The lights dim in a black box theater while the stage remains illuminated at opposing angles. Right away nothing happens. You become aware of your own expectations, the state of your digestion, the other audience members. Perhaps they know something you don’t. And then, slowly, a powdery white figure begins to move. Crouched low, barely covered in ragged, stained garments. Have they been there the whole time, even when you entered the room? Or did they slip in while you and your friend sat down, checking your phones once more before turning off the alerts? Was the performer listening in on the audience’s conversations? How could they have been crouched there so long, not moving? Wait, are there two of them?
The Zen youth programs, (Kids, Tweens and Teens) have been online for well over a year. We’ve welcomed new sangha members from all over the country and even as far afield as Colombia, SA. The Zen Kids program (4-10 years) joins together once a week to sit zazen, create art, share gratitude, use our imaginations and read inspiring stories together.
Zazen with the young kids is the same as with us grown-ups, but different. We encourage the kids to sit in the same posture, but to find our mudra we might imagine we are taking care of a delicate dragon’s egg. Kids as young as age four participatie so Zazen can often be a playful adventure in locating where we find our breath. Can we find it in our nose, our toes? Our home, the trees and birds outside?
Sanctuary: A Meditation on Home, Homelessness and Belonging, by Zenju Earthlyn Manuel; Street Zen: the Life and Work of Issan Dorsey, 2020 reissue, by David Schneider; Contemplative Caregiving: Finding Healing, Compassion & Spiritual Growth Through End-of-Life Care, by John Eric Baugher
Home and homeleaving, taking refuge and building a sanctuary—these phrases resonate with our sense of place and belonging. Written decades apart, Zenju Earthlyn Manuel’s Sanctuary: A Meditation on Home, Homelessness and Belonging, and the 2020 reissue of 1997’s Street Zen: the life and work of Issan Dorsey, take us to the heart of homeleaving, spiritual inquiry and taking refuge. A third book, Contemplative Caregiving by educator John Eric Baugher, takes up the practice of spiritual care that both Issan and Zenju teach as refuge.
Many years ago, still in college, I hitchhiked north from Berkeley to the uppermost reaches of California, my last ride dropping me off at the foot of Mt. Shasta in the southern Cascade Range. I didn’t yet know of the Zen monastery there but I’d come on a quasi-spiritual quest all the same. A friend had recently committed suicide and, in his honor, I wanted to test the fragile membrane of my own existence, going deep into solitude amidst the quiet embrace of a mountain landscape.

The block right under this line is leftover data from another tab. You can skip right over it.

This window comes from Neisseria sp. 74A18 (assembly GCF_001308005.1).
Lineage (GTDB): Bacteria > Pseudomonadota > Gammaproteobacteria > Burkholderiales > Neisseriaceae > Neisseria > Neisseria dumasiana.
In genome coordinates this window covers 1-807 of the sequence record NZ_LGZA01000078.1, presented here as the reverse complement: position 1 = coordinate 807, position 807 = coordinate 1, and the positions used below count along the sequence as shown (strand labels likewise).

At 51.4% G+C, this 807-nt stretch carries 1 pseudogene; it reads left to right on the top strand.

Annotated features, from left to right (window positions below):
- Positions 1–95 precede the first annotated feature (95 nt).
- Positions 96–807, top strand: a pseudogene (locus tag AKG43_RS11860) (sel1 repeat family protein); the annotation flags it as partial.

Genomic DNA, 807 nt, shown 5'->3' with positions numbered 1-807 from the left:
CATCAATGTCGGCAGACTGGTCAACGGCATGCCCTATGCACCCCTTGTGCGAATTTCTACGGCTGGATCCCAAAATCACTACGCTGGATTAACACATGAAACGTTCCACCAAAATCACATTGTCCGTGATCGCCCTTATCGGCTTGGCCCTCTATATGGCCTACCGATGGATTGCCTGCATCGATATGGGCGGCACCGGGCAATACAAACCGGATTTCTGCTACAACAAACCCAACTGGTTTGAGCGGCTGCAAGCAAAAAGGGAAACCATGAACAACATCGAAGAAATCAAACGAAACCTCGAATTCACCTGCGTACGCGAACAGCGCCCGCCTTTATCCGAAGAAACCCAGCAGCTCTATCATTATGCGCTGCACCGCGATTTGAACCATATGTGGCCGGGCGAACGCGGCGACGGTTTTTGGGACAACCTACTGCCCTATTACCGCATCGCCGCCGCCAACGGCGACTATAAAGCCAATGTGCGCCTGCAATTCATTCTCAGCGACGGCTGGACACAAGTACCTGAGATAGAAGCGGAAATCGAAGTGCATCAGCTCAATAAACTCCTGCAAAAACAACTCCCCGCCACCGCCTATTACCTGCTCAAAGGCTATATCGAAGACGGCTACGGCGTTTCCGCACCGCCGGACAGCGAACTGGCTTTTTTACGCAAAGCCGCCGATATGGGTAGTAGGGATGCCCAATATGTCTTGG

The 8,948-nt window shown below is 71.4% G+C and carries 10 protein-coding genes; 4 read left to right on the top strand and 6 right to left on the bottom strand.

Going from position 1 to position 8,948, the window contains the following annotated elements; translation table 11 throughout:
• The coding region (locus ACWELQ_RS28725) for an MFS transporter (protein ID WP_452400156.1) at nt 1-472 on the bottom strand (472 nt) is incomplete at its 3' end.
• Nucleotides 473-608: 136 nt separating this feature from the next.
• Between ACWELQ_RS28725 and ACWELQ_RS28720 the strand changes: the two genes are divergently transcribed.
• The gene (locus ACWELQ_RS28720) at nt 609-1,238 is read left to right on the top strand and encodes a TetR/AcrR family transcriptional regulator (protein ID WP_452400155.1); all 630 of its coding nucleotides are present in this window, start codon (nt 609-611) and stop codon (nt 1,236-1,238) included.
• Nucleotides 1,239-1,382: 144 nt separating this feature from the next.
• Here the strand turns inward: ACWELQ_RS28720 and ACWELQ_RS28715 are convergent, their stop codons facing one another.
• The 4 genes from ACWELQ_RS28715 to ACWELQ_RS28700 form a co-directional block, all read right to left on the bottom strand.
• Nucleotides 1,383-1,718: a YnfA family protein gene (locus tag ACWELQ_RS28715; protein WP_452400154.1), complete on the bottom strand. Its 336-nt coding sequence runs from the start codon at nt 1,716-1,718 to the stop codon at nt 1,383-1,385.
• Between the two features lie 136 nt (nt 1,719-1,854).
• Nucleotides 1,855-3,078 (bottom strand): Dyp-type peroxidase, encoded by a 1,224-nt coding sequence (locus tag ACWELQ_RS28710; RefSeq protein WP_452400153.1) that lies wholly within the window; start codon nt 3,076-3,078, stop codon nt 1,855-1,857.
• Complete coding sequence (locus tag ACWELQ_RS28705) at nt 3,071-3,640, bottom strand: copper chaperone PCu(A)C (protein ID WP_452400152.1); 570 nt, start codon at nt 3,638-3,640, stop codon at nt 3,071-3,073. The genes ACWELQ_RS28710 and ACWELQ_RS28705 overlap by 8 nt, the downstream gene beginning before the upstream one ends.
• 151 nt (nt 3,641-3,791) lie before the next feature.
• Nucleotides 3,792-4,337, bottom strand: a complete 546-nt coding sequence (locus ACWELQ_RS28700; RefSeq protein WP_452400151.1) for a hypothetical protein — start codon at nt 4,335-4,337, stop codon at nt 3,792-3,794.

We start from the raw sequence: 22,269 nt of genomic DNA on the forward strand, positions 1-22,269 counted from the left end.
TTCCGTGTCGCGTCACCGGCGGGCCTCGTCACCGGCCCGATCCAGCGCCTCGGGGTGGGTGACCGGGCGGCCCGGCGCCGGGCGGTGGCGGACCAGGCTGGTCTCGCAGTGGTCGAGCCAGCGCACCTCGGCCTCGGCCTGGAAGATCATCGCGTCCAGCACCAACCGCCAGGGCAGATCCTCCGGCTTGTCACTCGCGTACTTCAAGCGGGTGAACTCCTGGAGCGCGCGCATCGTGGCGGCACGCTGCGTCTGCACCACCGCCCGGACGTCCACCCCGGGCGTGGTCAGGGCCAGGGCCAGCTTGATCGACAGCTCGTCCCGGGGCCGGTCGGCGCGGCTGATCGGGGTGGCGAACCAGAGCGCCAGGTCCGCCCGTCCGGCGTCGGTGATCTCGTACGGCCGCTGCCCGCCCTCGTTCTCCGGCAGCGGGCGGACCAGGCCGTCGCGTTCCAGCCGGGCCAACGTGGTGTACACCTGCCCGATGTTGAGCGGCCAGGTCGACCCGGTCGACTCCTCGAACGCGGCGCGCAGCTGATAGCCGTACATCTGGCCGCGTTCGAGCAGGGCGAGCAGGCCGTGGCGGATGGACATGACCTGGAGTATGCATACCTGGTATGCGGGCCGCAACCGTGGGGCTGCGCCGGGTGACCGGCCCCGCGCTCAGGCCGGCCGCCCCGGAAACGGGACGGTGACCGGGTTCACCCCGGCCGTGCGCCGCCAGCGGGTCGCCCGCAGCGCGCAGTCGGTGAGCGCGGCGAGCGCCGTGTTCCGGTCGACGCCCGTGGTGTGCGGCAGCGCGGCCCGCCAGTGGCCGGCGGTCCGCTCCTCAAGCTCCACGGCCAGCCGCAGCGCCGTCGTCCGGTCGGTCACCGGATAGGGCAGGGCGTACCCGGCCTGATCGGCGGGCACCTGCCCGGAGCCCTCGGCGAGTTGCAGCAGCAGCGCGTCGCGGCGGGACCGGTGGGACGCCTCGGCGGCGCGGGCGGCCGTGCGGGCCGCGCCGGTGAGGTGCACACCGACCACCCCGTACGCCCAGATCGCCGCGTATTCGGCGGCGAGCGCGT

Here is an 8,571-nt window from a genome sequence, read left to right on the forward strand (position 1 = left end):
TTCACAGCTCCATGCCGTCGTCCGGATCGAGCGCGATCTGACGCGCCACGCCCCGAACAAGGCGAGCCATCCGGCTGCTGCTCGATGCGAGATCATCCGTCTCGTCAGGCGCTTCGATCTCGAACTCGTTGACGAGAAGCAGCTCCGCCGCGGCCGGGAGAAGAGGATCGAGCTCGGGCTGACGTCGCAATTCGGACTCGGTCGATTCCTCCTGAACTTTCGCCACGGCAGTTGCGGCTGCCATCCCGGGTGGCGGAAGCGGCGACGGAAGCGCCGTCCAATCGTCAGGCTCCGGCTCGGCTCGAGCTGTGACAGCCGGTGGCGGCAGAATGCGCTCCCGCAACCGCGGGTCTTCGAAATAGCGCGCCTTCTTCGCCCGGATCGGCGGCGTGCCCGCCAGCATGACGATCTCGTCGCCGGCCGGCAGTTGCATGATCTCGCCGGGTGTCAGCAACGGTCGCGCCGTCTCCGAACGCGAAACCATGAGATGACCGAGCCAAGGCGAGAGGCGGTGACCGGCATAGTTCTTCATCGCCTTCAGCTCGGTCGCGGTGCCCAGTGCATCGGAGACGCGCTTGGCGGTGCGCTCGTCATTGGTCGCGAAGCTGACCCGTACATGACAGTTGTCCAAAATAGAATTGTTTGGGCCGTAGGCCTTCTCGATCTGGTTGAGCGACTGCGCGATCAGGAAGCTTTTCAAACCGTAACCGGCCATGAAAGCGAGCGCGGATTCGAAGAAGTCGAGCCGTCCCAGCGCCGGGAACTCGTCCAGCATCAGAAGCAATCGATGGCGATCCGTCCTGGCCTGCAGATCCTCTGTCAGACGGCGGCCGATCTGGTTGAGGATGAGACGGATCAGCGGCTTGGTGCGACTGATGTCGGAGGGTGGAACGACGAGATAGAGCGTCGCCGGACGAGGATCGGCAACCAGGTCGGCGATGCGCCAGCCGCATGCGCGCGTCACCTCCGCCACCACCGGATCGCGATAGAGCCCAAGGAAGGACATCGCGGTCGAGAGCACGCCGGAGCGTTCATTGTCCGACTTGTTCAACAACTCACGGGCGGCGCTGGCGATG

This book is unlike any book I have ever read. Like a quilt, each
piece contributes a unique perspective and style, coming together to
provide warmth and comfort on the dharma path. Whether you are
cisgender, trans, questioning, or something else entirely, you will
find fresh perspectives on the dharma that will speak directly to
your own experience, as well as perspectives that you may have never
Author Lawrence Shainberg will be at the Zen Center of NYC on Saturday, October 5th for a reading from his new book, Four Men Shaking. We used this as an excuse to catch up with our old friend “Larry-san” and to talk about the new book and how it came into being.
Oh my gosh! How did the high privilege ever come to me to review this book? I am lost in it and continually astonished. Margaret Gibson’s newest book of poems, Not Hearing the Wood Thrush, is ripe and full and endlessly transcendent. Not hearing the wood thrush is a fine art that we would all do well to learn
She makes her way and takes us with her through the dozen doors and windows of her poems into the woods, the river, and the star fields.
It is perhaps a widely held assumption about the Zen arts that they occur in a bubble of tranquility and equanimity unsullied by the chaos of the world.
One might picture a solitary painter or poet, or a silent line of archers practicing kyudo (Zen archery), each focused singularly on the completion of a perfect act. That assumption might be correct to a point, but Painting Peace, Art in a Time of Global Crisis by Kazuaki Tanahashi opens up a different view.
by Rev. angel Kyodo williams Sensei, Lama Rod Owens and Jasmine Syedullah, Ph.D. North Atlantic Books Review by Theresa Braine, MRO
Barbecuing, AirBnB-ing, Waiting, Living…While Black. Police interactions ranging from traumatic to deadly. Not to mention: redlining, gentrification and incarceration-for-profit. The outrages abound. Where does Buddhism land in all this? Enter Radical Dharma: Talking Race, Love, and Liberation, which starts the conversation with a road map for cutting through the collective conditioning of the white supremacist mind-set that we all, knowingly or unknowingly, live with.